The Boat At The Table
Romance Across Three Generations,
Ten Boats, And A Bunch Of Engines
By Pat Piper
When Brian Maloney realized the lady he had been dating was "the one," he took her aside one evening and decided the time had come to lay his cards on the table.
"You're going to have to deal with boats," he began, "and if you can do that, we're going to be all right." Now, 11 years later, Mr. and Mrs. Maloney are doing just fine. So are the boats, all 10 of them. Maloneys and boats go back three generations. Brian's father, Steve, grew up in Key West and remembers watching his father work on Evinrude outboards. Steve's wife quickly understood that her husband and boats were a package deal. His father, before him, was no different.
Today, however, boats have taken a larger seat at the Maloney table.
"We have some hydroplanes in a shop about 35 minutes from our home in Tallahassee," Brian says matter-of-factly. "Half of them are restored and the other half, well, they're a work in progress." The Maloneys have traveled to New York City, Kentucky, Ohio, and throughout Florida buying boats, three of which were built by the renowned Henry Lauterbach, including a 28-footer he built in 1969 named Go Go Girl that sits on its original Lauterbach single-axle bunk trailer.
Hydroplanes are the NASCAR of the water. They are built for speed and literally skip across the surface when the throttle is pushed forward.
Steve Maloney explains it this way: "When I'm driving a hydroplane, all of my senses are working at the same time. You feel the heat of the engine because it's in front of the helm, you smell the odor of the fuel, you are reacting to the speed aspect since Go Go Girl clears the water at 70 miles an hour and I've had it running at 130 mph flying just six inches above the surface." One other thing to know about hydroplanes: When the hull has reached a speed lifting it out of the water and the touchpoints (the prop and the back of each sponson, a wing-like attachment on the hull) are the only parts of the boat below the surface, the top half of the propeller is actually out of the water. In hydroplane lingo, this is called "prop riding."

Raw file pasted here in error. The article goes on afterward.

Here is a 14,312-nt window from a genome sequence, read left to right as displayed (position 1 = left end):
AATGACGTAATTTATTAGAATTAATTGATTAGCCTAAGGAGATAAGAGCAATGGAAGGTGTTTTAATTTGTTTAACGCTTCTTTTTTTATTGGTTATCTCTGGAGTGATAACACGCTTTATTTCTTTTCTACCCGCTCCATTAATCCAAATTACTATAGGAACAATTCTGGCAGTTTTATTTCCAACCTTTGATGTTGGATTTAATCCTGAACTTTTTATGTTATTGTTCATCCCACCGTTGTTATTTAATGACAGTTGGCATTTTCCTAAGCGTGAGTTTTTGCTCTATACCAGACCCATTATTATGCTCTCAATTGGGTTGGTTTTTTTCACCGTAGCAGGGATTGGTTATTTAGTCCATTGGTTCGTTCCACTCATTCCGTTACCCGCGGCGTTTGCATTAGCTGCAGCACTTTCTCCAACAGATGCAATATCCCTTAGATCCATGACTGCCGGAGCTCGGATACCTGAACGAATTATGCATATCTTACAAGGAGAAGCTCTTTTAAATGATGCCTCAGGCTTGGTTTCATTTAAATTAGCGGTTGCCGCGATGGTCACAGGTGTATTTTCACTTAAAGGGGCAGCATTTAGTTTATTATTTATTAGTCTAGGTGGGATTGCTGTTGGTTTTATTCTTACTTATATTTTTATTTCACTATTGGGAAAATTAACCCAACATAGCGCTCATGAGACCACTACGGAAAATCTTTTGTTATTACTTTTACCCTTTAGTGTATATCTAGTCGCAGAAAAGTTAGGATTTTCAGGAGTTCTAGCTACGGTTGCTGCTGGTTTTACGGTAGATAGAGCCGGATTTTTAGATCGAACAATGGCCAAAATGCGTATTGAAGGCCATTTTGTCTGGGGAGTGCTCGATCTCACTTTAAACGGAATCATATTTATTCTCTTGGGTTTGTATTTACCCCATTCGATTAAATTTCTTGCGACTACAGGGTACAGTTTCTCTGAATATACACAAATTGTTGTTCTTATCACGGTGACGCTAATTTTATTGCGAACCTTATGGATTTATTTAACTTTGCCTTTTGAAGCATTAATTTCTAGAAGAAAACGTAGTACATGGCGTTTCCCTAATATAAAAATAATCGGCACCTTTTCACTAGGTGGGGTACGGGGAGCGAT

"It has a feel of no other kind of craft on the water," adds Brian. "As you are driving and you take a turn, the boat takes a slide. You feel the back end coming around and you slide around the turn. There's no other boat that can do that. It's an exciting feeling."
"I can remember sitting in class as a kid and thinking about a boat race," says Steve. "Boats have always been a part of our family and my dad, who is 85 now and has a collection of more than 70 antique outboards, had built a runabout that we'd race in Key West. I know I should have been paying attention to the teacher but my mind was always on boats." In 1970, Steve and his brother bought an inboard hydroplane and started winning races throughout south Florida. "I got exposed to all the old-timers," Steve remembers, "and these were folks racing boats during the days of Gar Wood." For the reader not familiar with Gar Wood, he built classic boats throughout the '20s and 30s, including a number of hydroplanes named Miss America. In 1921, he raced the Havana Special train along the Atlantic coastline from Miami to New York in a boat he built. Gar Wood beat the train by 12 minutes.
To Magazine Home Page